A recent prospective study of patients with mutations in the BRCA1 gene indicated that ultrasound screening was not an effective alternative to oophorectomy in preventing ovarian cancer. Results were reported in Gynecologic Oncology.

In this study, conducted in Poland, researchers monitored 1964 women with BRCA1 mutations. At the start of the study, each participant had 2 intact ovaries and no history of ovarian or fallopian cancer. The researchers evaluated health events that occurred among participants during the study period, including ultrasound screenings to detect ovarian cancer and occurrences of cancer or death.

After a mean study follow-up of 7.3 years, a total of 1196 participants had underwent ultrasound screenings only, 41 underwent preventive oophorectomies only, 618 underwent both, and 109 had neither.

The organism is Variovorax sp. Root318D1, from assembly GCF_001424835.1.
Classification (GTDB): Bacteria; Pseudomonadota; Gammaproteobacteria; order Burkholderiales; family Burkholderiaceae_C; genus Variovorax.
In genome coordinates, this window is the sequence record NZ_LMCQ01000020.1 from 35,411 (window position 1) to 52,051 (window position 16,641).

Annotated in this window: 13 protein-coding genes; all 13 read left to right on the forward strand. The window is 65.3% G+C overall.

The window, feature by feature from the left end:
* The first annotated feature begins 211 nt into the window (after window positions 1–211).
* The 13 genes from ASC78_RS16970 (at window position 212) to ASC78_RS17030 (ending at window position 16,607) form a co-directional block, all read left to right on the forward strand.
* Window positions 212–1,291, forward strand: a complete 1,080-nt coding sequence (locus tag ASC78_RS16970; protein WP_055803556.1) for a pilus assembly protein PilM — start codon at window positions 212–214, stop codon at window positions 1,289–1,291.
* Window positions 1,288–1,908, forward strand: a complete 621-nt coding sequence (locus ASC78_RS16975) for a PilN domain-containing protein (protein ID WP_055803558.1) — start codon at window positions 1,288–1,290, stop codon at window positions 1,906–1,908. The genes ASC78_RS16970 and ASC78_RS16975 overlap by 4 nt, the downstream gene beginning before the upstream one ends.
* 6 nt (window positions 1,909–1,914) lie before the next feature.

There were 73 cancers of ovarian, fallopian, or peritoneal origin recorded within the group of women who received only ultrasound screenings, and 27 patients died of ovarian or fallopian cancer in this group.

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Among 659 women who underwent preventive oophorectomy with or without ultrasound screening, 12 cases of cancer of ovarian, fallopian, or peritoneal origin occurred, with 2 fatalities from among these cancer types. Nine of these 12 cancers were discovered upon oophorectomy.

The researchers suggested that in women with BRCA1 mutations, salpingo-oophorectomy should occur prior to age 40 years.

“In conclusion, this observational study of transvaginal ultrasound, preventive oophorectomy, and ovarian cancer mortality in BRCA1 [mutation] carriers suggests that, at present, ultrasound screening is not a rational alternative to preventive salpingo-oophorectomy,” wrote the study authors in their report.

Reference

Gronwald J, Lubinski J, Huzarski T, et al. A comparison of ovarian cancer mortality in women with BRCA1 mutations undergoing annual ultrasound screening or preventive oophorectomy [published online September 6, 2019]. Gynecol Oncol. doi: 10.1016/j.ygyno.2019.08.034